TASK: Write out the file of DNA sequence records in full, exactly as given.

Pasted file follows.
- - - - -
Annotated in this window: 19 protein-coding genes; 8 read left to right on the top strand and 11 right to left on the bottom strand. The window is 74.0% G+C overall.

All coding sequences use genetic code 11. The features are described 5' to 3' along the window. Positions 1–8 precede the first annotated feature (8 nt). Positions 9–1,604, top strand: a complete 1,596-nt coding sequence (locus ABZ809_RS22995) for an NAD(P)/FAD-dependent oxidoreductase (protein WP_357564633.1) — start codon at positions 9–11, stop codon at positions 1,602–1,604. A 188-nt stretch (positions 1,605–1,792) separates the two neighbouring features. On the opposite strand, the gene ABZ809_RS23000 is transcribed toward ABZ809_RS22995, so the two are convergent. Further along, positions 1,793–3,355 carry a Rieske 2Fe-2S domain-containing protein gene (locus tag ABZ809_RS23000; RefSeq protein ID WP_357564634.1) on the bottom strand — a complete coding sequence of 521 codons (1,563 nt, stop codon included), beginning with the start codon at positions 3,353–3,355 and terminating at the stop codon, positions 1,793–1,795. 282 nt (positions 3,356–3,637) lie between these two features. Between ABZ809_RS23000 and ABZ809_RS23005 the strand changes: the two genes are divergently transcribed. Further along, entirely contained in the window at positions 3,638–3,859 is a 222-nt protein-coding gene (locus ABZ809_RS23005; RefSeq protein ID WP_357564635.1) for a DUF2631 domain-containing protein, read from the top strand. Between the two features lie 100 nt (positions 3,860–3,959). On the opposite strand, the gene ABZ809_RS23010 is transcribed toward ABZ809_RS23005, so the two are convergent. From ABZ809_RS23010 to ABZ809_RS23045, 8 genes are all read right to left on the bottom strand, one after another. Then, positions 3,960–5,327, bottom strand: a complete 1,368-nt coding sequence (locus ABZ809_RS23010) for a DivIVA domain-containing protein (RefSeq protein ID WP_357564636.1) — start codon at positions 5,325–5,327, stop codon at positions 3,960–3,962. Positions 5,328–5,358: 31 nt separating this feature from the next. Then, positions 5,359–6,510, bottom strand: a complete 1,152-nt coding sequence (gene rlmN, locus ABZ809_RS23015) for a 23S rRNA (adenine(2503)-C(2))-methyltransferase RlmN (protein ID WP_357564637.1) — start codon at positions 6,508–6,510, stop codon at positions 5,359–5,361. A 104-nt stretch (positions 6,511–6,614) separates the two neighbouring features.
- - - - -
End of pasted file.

Annotated in this window: 19 protein-coding genes; 8 read left to right on the top strand and 11 right to left on the bottom strand. The window is 74.0% G+C overall.

All coding sequences use genetic code 11. The features are described 5' to 3' along the window. Positions 1–8 precede the first annotated feature (8 nt). Positions 9–1,604, top strand: a complete 1,596-nt coding sequence (locus ABZ809_RS22995) for an NAD(P)/FAD-dependent oxidoreductase (protein WP_357564633.1) — start codon at positions 9–11, stop codon at positions 1,602–1,604. A 188-nt stretch (positions 1,605–1,792) separates the two neighbouring features. On the opposite strand, the gene ABZ809_RS23000 is transcribed toward ABZ809_RS22995, so the two are convergent. Further along, positions 1,793–3,355 carry a Rieske 2Fe-2S domain-containing protein gene (locus tag ABZ809_RS23000; RefSeq protein ID WP_357564634.1) on the bottom strand — a complete coding sequence of 521 codons (1,563 nt, stop codon included), beginning with the start codon at positions 3,353–3,355 and terminating at the stop codon, positions 1,793–1,795. 282 nt (positions 3,356–3,637) lie between these two features. Between ABZ809_RS23000 and ABZ809_RS23005 the strand changes: the two genes are divergently transcribed. Further along, entirely contained in the window at positions 3,638–3,859 is a 222-nt protein-coding gene (locus ABZ809_RS23005; RefSeq protein ID WP_357564635.1) for a DUF2631 domain-containing protein, read from the top strand. Between the two features lie 100 nt (positions 3,860–3,959). On the opposite strand, the gene ABZ809_RS23010 is transcribed toward ABZ809_RS23005, so the two are convergent. From ABZ809_RS23010 to ABZ809_RS23045, 8 genes are all read right to left on the bottom strand, one after another. Then, positions 3,960–5,327, bottom strand: a complete 1,368-nt coding sequence (locus ABZ809_RS23010) for a DivIVA domain-containing protein (RefSeq protein ID WP_357564636.1) — start codon at positions 5,325–5,327, stop codon at positions 3,960–3,962. Positions 5,328–5,358: 31 nt separating this feature from the next. Then, positions 5,359–6,510, bottom strand: a complete 1,152-nt coding sequence (gene rlmN, locus ABZ809_RS23015) for a 23S rRNA (adenine(2503)-C(2))-methyltransferase RlmN (protein ID WP_357564637.1) — start codon at positions 6,508–6,510, stop codon at positions 5,359–5,361. A 104-nt stretch (positions 6,511–6,614) separates the two neighbouring features.